Count All Students! New Outcome Measures Now Include Non-Traditional Students
Published by: Lindsey Rae Downs | 4/10/2018
There is new improvement to the U.S. Department of Education’s Graduation Rate statistic. And we should all be using it.
Institutions with large non-traditional student enrollments (e.g.: community colleges, online colleges, inner city universities, military-serving institutions) have not been well-represented by the Department’s Graduation Rate statistic. Few of their students are included in the results because only first-time, full-time enrollees are included in the process used to calculate the Graduation Rate.
Since 2008 the Integrated Postsecondary Education Data System (IPEDS) has collected data on a new metric to solve that problem – the Outcome Measures. Last year they released the first results, but there has been less news about it than we hoped.
Institutions that serve a large number of non-traditional students need to be using Outcome Measures. Today the Western Interstate Commission for Higher Education (WICHE) Policy and Research unit released a great analysis of this new statistic and they calculated the impact across the western states today. This blog post is the first in a series where we provide observations and suggestions on how you can use Outcome Measures to better understand the outcomes of students at your own institution.
For the Graduation Rate measure, which until recently had been the only available measure, institutions are asked to identify a “cohort” of students who enter as first-time (they’ve not attended college before) and full-time (they are taking a full load of courses) in the fall of a given academic year. Institutions track and report what happened to those students after a set number of years depending on the type of degree they are pursuing.
The new Outcome Measures asks institutions to expand this tracking by adding three additional cohort categories of students:
The first cohorts were compiled for the Fall 2008 academic term and the first dataset containing results was released last October. Inside Higher Ed reported on the release and Robert Kelchen (higher education policy and data expert) provided some initial analysis.
We started playing with these analyses a few months ago and learned that our friends down the hall in WICHE Policy and Research were doing the same thing. We were able to share what we learned and discovered that we were doing complementary analyses. Peace Bransberger and Colleen Falkenstern of WICHE Policy created a wonderful WICHE Insights brief, focused on state and regional analyses (only in the Western states) of the new data. Meanwhile, we at WCET, also a unit of WICHE, are focusing on the impact at the institutional level and how institutional personnel might use and display the data.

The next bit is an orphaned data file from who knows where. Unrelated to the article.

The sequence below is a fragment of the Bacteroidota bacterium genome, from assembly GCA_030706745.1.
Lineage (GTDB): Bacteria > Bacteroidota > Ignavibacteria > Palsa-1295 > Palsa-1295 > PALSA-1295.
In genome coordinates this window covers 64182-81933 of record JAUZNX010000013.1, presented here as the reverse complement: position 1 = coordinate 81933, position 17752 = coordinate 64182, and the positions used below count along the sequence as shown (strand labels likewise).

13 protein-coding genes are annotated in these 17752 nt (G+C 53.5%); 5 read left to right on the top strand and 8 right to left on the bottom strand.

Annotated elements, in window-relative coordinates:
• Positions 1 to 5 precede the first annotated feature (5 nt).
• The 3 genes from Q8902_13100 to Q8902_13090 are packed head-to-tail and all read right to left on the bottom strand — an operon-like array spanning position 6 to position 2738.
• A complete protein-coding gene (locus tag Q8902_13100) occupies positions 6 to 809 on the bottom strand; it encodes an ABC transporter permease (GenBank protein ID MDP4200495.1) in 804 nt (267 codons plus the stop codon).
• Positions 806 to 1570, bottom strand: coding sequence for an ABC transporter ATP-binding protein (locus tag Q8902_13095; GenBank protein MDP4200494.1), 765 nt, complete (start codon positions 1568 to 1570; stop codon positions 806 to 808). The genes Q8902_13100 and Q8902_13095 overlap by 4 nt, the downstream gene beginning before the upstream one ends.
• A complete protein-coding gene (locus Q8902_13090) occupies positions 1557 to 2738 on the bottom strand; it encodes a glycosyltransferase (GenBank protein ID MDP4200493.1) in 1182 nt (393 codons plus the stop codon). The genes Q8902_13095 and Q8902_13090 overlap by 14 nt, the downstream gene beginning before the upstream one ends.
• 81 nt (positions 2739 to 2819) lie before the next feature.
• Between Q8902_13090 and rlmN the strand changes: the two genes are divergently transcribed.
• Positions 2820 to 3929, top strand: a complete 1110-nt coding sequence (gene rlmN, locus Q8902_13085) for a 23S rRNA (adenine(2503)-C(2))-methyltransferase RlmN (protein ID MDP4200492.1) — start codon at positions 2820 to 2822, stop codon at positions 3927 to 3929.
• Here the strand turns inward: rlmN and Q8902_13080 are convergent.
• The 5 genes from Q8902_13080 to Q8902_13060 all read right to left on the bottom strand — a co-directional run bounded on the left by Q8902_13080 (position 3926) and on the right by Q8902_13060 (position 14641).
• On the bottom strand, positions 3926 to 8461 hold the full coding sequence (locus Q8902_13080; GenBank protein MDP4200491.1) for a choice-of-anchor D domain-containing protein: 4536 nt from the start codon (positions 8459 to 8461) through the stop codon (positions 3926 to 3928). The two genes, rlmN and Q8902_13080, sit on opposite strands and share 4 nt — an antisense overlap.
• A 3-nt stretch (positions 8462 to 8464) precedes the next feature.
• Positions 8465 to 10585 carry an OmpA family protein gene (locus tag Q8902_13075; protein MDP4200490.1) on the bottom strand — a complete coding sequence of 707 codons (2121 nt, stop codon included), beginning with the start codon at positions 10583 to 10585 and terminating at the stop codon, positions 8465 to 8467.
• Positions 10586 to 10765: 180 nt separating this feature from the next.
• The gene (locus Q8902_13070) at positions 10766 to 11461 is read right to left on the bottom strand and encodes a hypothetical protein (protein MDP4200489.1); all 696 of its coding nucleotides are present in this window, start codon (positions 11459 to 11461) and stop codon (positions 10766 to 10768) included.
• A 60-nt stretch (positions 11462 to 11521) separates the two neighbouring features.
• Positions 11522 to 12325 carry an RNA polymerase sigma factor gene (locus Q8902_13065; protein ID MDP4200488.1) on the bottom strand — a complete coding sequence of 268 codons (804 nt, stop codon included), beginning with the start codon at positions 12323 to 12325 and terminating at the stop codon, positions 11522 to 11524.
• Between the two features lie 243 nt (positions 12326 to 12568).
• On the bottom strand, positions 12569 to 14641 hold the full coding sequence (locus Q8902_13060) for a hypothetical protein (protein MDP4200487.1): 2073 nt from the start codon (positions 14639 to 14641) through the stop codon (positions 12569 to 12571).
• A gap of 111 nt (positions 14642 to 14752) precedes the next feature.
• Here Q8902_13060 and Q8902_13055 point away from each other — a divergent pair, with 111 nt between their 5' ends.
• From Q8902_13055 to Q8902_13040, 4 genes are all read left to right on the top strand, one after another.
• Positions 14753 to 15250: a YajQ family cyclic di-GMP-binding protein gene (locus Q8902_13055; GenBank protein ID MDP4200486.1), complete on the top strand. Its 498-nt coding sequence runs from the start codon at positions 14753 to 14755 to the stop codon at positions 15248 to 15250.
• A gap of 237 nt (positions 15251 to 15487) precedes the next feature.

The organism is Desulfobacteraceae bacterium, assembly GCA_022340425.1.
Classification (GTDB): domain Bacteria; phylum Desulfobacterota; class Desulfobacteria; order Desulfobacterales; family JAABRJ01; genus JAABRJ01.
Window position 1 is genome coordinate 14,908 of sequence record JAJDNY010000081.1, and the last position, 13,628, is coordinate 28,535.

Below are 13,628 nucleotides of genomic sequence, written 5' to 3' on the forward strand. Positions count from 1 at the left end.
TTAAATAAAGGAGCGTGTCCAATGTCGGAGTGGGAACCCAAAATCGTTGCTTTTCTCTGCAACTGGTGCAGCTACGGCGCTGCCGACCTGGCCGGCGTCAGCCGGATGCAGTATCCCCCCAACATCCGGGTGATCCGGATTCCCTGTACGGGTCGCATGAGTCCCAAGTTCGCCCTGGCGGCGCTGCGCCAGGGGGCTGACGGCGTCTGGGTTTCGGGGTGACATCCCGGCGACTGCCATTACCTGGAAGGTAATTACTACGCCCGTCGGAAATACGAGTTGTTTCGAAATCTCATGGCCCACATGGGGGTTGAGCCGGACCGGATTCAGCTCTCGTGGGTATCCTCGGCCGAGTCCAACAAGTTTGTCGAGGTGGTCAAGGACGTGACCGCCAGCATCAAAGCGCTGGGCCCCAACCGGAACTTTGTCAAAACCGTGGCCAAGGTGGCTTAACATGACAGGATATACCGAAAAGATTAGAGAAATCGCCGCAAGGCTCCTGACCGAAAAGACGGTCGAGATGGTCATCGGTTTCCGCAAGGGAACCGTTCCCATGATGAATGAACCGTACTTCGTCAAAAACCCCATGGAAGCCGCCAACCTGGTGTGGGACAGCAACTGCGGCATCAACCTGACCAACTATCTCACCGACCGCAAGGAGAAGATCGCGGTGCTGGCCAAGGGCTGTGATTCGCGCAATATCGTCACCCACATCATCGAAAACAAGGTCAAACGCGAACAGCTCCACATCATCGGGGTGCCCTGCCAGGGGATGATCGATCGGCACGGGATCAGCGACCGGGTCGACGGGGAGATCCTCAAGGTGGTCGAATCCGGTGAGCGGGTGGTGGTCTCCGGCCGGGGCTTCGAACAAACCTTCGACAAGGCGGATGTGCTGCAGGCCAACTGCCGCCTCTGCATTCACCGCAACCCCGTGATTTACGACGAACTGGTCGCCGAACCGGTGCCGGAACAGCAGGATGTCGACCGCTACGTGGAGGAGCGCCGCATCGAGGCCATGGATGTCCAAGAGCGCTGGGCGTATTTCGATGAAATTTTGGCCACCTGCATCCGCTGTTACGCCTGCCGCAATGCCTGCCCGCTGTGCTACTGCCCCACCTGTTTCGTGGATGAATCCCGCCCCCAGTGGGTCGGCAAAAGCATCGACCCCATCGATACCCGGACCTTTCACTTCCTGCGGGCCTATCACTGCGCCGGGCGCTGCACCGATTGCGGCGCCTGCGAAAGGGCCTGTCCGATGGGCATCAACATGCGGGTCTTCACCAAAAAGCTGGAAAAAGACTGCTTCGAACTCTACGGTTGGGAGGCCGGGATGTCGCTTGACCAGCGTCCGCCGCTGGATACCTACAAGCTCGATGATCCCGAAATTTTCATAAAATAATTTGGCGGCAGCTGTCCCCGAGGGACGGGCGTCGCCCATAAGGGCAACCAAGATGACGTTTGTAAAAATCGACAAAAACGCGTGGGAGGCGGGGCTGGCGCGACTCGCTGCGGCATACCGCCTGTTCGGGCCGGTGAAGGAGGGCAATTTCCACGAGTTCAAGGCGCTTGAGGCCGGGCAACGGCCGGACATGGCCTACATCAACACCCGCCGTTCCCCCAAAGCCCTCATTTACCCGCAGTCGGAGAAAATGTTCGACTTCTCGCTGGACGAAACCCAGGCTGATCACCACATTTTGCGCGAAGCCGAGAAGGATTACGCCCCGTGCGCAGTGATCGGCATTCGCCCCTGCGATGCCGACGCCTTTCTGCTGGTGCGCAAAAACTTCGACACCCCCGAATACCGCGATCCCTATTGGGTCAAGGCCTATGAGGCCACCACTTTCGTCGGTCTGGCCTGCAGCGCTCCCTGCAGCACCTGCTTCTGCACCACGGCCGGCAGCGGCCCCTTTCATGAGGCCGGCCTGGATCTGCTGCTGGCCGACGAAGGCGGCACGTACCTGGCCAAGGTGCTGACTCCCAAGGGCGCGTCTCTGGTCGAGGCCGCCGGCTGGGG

The WICHE Policy brief (released today) produced great findings for the WICHE region:
Wow! Sixty percent of all western students were not included in the Graduation Rate. That strikes us as a large percentage. Institutions were not recognized for their results…good or bad.
In looking at the graduation results for “non-first-time” (transfer-in) students, there were some surprising results in calculations across the WICHE states:
“And overall, non-first-time undergraduates completed a credential within six years at higher rates than first-time students. The rate (72 percent) at which non-first-time, full-time students completed a credential within six years exceeded that rate (59 percent) for their first-time peers by 13 percentage points. And the rate for non-first-time, part-time students (52 percent) was 28 percentage points higher than for their first-time peers (24 percent).”
Students in the “non-first-time” (or transfer-in) group completed a credential within six years at a higher rate than the more traditional first-time, full-time students. But, before now they were not even counted.
Peace and Colleen also provide a great caveat for us when talking about this data:
“There are important distinctions between the credential rate from Outcome Measures data and the Graduation Rate data…Users should clearly distinguish between these data as they are not synonymous.”
Great work by Peace and Colleen. We recommend you read their brief, even if you are not from the West.